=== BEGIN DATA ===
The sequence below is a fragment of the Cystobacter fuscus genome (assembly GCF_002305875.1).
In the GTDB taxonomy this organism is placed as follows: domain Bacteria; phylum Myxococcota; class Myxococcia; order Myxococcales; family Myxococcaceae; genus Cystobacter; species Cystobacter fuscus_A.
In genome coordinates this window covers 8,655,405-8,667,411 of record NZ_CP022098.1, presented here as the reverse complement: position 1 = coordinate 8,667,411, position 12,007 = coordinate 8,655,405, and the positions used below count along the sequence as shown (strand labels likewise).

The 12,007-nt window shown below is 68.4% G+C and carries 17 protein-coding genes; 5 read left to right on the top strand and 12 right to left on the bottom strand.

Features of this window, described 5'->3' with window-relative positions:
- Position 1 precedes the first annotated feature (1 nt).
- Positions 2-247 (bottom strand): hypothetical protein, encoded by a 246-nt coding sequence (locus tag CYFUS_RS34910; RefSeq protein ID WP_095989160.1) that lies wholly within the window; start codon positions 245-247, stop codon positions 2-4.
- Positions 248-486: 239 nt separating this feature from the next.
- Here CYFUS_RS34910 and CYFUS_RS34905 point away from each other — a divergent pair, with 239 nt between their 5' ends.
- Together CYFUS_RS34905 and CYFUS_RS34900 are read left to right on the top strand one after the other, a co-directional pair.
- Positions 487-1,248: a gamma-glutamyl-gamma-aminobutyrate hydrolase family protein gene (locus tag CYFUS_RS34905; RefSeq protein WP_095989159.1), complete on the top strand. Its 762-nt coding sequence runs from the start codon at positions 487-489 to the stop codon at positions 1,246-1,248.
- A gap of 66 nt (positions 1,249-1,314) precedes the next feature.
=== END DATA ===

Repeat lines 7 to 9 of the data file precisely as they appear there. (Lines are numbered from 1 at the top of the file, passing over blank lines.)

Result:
- Positions 2-247 (bottom strand): hypothetical protein, encoded by a 246-nt coding sequence (locus tag CYFUS_RS34910; RefSeq protein ID WP_095989160.1) that lies wholly within the window; start codon positions 245-247, stop codon positions 2-4.
- Positions 248-486: 239 nt separating this feature from the next.
- Here CYFUS_RS34910 and CYFUS_RS34905 point away from each other — a divergent pair, with 239 nt between their 5' ends.